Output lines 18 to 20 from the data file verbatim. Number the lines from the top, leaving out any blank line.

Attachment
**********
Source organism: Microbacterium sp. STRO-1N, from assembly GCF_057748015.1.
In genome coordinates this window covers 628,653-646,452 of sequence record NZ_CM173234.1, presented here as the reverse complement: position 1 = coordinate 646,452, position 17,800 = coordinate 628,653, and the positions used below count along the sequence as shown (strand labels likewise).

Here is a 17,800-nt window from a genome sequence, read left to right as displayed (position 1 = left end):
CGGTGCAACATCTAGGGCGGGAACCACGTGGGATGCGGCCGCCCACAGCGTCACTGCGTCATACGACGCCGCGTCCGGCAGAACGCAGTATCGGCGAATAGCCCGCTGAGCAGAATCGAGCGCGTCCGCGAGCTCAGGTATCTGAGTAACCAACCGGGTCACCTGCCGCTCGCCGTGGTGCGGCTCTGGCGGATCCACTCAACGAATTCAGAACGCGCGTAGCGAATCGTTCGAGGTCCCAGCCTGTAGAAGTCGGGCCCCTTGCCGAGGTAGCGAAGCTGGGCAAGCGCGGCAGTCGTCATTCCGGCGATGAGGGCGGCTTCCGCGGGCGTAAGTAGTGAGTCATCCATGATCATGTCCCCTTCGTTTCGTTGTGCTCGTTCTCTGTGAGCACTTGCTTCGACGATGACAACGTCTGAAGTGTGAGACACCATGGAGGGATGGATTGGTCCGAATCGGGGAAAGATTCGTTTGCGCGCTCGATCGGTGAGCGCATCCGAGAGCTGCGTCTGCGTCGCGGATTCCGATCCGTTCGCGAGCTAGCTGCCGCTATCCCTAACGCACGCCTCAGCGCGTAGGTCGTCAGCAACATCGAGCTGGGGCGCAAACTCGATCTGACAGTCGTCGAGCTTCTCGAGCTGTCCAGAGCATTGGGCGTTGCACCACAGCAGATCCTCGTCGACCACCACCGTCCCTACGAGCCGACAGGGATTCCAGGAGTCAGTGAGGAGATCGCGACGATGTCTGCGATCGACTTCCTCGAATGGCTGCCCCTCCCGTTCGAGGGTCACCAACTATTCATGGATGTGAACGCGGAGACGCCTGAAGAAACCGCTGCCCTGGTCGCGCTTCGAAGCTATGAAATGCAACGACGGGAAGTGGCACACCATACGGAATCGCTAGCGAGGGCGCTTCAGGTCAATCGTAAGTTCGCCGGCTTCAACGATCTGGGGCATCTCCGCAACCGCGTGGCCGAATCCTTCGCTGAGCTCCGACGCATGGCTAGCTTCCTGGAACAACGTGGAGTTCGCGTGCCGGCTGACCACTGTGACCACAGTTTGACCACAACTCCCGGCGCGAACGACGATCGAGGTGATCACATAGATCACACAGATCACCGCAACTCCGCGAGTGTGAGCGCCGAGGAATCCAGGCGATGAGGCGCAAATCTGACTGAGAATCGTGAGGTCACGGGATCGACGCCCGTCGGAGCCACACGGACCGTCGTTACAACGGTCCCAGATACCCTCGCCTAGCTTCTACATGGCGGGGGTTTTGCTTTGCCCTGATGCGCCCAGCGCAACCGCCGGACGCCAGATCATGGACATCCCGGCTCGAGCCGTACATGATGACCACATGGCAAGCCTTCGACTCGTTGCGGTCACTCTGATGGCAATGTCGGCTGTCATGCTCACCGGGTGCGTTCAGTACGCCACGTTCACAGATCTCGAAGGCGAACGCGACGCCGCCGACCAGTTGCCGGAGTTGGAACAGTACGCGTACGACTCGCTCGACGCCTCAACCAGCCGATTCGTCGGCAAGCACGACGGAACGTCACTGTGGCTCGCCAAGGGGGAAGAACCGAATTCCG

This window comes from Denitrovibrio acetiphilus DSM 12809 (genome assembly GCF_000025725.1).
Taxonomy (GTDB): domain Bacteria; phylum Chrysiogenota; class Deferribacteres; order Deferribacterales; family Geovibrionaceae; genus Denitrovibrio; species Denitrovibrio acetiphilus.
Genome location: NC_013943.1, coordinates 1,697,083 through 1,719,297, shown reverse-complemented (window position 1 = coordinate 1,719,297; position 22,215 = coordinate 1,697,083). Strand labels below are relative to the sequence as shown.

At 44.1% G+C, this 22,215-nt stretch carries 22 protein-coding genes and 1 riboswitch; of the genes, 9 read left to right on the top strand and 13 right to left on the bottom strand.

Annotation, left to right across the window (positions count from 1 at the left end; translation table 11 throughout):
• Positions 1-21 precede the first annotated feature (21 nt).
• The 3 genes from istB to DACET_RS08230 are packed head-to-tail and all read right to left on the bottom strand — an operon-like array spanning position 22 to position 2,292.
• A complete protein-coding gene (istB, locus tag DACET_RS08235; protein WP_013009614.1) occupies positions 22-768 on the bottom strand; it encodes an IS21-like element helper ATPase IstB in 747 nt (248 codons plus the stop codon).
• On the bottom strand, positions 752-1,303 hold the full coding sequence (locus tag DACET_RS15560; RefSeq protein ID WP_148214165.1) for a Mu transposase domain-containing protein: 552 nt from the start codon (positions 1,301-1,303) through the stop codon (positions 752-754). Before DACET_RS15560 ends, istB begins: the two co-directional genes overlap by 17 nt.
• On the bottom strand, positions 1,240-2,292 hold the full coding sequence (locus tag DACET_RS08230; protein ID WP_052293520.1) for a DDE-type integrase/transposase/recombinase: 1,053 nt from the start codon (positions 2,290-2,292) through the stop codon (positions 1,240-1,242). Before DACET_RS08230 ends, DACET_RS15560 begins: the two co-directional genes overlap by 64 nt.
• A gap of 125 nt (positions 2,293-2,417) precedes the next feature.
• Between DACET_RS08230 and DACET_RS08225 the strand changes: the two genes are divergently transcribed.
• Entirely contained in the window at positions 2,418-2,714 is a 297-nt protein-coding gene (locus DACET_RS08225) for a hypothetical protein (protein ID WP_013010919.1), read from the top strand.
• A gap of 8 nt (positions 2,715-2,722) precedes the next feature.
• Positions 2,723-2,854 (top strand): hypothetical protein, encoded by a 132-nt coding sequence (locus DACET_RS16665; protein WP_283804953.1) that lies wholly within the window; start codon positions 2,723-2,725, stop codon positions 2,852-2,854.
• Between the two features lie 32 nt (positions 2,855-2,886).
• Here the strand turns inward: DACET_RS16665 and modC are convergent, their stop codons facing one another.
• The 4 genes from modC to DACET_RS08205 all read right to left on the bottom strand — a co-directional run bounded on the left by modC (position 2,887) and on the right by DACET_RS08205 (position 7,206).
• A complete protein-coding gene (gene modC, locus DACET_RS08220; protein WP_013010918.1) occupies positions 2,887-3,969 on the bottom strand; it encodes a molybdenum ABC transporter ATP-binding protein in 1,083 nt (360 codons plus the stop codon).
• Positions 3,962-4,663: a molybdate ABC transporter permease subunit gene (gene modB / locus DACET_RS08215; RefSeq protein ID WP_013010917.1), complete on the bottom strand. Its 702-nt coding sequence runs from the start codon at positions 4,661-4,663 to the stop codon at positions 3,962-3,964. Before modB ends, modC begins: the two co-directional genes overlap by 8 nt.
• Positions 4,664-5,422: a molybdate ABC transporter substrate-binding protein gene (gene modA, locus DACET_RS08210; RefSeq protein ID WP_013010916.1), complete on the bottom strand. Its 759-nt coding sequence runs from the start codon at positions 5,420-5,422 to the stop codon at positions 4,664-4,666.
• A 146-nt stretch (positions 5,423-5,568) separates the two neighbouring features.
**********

• A gap of 8 nt (positions 2,715-2,722) precedes the next feature.
• Positions 2,723-2,854 (top strand): hypothetical protein, encoded by a 132-nt coding sequence (locus DACET_RS16665; protein WP_283804953.1) that lies wholly within the window; start codon positions 2,723-2,725, stop codon positions 2,852-2,854.
• Between the two features lie 32 nt (positions 2,855-2,886).